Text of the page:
On the way to pain-free diagnosis of compartment syndrome

The muscles of our body are located in closed spaces that are enclosed by connective tissue. These spaces are called muscle compartments. While volume changes are possible in some of these spaces, things get tight quickly – especially in our extremities, the arms and legs – when things get out of balance.

When tissue swells or the blood flow is impaired after an accidental injury, for example a severe contusion or fracture of the arm or leg bones, this can lead to severe permanent damage in the affected limb. Medicine refers to this as acute compartment syndrome. The lower legs and forearms are the most common sites affected by compartment syndrome – it occurs in about 2 to 9% of shin fractures.

Because the layer of fascia that defines the boundary of these compartments hardly stretches, a small amount of bleeding or swelling of the muscles within the muscle compartments can cause the pressure to rise sharply. Blood can then no longer enter the small vessels and becomes congested due to a collapse of the venous vessels. The tissue is no longer supplied with oxygen and dies. Rhabdomyolysis, i.e. degradation of the skeletal muscle, and subsequent kidney failure are also possible complications. The pressure must be relieved within a few hours, for example by cutting the fascia and skin, in order to avoid permanent consequential damage.

In addition to these potentially severe consequences, the diagnosis of compartment syndrome is difficult to make. It is mainly based on the symptoms of the affected person, first and foremost severe pain and numbness or tingling in the fingers or toes.

a. Priv-.Doz. Dr. Gerhard Fritsch, head physician at AUVA Trauma hospial Salzbug, is leading the cooperative project on compartment syndrome

For this reason, the role of regional anaesthesia in delaying the diagnosis of compartment syndrome is being discussed. Some surgeons are concerned that if the pain sensation is deliberately switched off by regional nerve blocks, the diagnosis of compartment syndrome may be delayed. In the field of anaesthesia, there is no scientific evidence to support this. Studies from the USA show no difference in postoperative complications after leg fractures between regional or general anaesthesia. Both sides concede that there is a lack of data to draw firm conclusions one way or the other. In 2021, a publication by physicians from Austria, Germany and the Netherlands came to the unusual conclusion: “Frankly, our knowledge of the effects of regional anaesthetic blockade on delayed diagnosis of compartment syndrome is limited.”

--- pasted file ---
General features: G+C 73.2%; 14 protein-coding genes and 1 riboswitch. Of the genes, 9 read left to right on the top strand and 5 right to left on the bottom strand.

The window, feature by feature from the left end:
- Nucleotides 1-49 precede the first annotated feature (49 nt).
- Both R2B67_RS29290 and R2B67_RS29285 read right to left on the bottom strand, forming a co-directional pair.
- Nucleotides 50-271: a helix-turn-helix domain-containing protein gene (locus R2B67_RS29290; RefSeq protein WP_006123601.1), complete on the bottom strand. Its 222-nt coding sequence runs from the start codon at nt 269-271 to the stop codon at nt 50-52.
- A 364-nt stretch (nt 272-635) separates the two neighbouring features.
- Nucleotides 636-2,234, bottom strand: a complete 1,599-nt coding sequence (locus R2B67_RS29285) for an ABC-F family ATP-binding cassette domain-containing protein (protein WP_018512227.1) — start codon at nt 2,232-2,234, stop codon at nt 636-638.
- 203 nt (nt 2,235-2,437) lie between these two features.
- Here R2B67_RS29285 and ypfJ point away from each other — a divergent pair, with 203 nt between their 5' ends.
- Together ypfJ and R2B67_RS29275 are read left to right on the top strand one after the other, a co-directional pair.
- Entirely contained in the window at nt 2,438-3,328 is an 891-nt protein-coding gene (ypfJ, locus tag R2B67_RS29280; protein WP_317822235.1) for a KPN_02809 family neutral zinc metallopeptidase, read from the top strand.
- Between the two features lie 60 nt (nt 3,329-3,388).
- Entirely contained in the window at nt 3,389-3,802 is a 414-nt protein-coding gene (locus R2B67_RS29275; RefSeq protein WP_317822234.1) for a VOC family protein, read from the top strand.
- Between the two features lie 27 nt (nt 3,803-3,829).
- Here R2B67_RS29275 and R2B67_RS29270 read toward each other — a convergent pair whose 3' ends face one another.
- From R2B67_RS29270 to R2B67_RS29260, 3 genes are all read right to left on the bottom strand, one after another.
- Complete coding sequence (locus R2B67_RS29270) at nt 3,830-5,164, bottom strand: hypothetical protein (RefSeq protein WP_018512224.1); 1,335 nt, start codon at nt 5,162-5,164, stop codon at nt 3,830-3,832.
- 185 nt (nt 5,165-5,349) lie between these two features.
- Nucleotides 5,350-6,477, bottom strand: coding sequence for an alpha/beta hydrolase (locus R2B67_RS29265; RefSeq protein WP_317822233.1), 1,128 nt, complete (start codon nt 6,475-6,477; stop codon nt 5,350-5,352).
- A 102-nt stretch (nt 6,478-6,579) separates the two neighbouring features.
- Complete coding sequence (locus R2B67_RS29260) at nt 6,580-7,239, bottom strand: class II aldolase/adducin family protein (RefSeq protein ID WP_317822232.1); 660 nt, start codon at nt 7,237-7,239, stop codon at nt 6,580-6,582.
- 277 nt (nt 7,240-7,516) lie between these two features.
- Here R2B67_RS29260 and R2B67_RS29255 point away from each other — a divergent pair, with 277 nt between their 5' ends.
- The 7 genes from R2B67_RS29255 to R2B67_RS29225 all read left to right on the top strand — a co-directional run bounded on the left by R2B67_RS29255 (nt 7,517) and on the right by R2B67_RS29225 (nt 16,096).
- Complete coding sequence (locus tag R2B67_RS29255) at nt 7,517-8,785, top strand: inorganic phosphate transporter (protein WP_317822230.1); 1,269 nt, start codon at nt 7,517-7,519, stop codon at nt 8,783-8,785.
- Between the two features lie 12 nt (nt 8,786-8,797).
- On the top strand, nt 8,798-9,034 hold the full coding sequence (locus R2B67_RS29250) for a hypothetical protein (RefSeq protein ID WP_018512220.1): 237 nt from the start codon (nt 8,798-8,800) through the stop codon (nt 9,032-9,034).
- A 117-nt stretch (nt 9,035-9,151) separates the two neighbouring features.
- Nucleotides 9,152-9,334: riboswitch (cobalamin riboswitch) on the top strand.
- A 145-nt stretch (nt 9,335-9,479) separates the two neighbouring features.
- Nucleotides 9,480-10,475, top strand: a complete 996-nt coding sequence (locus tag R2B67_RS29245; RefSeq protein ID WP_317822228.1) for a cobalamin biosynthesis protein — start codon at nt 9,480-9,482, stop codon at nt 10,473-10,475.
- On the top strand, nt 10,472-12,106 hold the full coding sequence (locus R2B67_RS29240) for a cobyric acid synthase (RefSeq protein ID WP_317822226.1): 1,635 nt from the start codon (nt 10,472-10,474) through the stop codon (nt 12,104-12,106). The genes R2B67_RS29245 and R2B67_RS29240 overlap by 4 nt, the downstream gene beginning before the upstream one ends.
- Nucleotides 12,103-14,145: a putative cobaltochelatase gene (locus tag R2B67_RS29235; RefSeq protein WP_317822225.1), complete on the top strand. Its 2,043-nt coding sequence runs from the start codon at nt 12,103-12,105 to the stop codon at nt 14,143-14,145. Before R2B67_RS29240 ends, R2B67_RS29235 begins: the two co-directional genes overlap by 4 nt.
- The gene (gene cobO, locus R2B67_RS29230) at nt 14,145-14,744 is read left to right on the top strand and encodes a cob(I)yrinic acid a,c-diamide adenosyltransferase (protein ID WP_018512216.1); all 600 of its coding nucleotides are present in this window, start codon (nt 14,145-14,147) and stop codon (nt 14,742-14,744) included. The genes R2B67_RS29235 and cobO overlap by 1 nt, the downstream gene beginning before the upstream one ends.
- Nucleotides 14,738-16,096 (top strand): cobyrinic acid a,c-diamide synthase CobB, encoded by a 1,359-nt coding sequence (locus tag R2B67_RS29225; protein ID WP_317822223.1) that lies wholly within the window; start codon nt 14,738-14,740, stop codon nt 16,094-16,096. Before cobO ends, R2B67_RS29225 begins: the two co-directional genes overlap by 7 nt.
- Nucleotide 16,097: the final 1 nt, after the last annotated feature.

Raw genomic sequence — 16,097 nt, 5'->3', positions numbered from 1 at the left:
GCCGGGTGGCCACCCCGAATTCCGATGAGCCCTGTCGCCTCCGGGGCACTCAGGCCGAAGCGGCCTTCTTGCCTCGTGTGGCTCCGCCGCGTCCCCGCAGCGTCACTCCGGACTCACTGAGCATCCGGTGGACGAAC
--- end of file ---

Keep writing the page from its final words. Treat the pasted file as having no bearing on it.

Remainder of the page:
The Ludwig Boltzmann Institute for Traumatology, the research centre in cooperation with AUVA, wants to counteract this. In a project funded by the FWF, scientists headed by Priv. Doz. Dr. Gerhard Fritsch, senior physician at the AUVA emergency hospital Salzburg, are specifically investigating the question of how regional anaesthesia affects the formation and recognition of compartment syndrome.

During the project, a laboratory model was established in which the compartment syndrome is artificially induced with the help of a balloon. The administration of an anaesthetic as a test group is contrasted with a control group that is administered only saline solution. The team of scientists then takes a close look at what happens to the tissue in both cases. Do more cells die? What does the histology say about the condition of the tissue – was it more or less squashed? Could the compartment syndrome have been detected without the patient complaining of pain?

a. DDr. Johannes Zipperle, MSc, is in managing the scientific translation of the project within LBI Trauma

Especially in the last question there lies great hope for the later clinical application of the new findings. No longer having to rely on the patient’s pain is a promising idea for both sufferers and practitioners. The scientists are investigating the concentration of systemic myoglobin, i.e. whether muscle degradation products are found in the blood, or lactate, a product of muscle acidity known from muscle soreness. The research project also uses a new diagnostic method.  The so-called microperfusion makes it possible to measure substances directly in the muscle tissue, i.e. directly at the site of the event, which are produced in the course of cell death. Preliminary studies have shown that microperfusion reacts much more sensitively and quickly to a circulatory disorder in the muscle tissue than conventional measurements in the blood.

All this offers the possibility of diagnosing an incipient compartment syndrome more quickly and with greater diagnostic accuracy. The study can thus not only help settle the dispute between surgery and anaesthesia, but also jointly point out a way for better early detection of compartment syndrome.